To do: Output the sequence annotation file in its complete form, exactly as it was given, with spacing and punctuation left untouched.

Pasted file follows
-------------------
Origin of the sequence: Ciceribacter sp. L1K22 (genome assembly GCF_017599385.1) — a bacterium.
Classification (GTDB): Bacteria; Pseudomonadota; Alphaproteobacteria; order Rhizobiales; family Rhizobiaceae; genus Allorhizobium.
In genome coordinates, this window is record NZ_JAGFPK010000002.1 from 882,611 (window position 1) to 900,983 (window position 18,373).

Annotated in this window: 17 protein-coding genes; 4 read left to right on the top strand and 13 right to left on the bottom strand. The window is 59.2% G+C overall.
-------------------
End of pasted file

Origin of the sequence: Ciceribacter sp. L1K22 (genome assembly GCF_017599385.1) — a bacterium.
Classification (GTDB): Bacteria; Pseudomonadota; Alphaproteobacteria; order Rhizobiales; family Rhizobiaceae; genus Allorhizobium.
In genome coordinates, this window is record NZ_JAGFPK010000002.1 from 882,611 (window position 1) to 900,983 (window position 18,373).

Annotated in this window: 17 protein-coding genes; 4 read left to right on the top strand and 13 right to left on the bottom strand. The window is 59.2% G+C overall.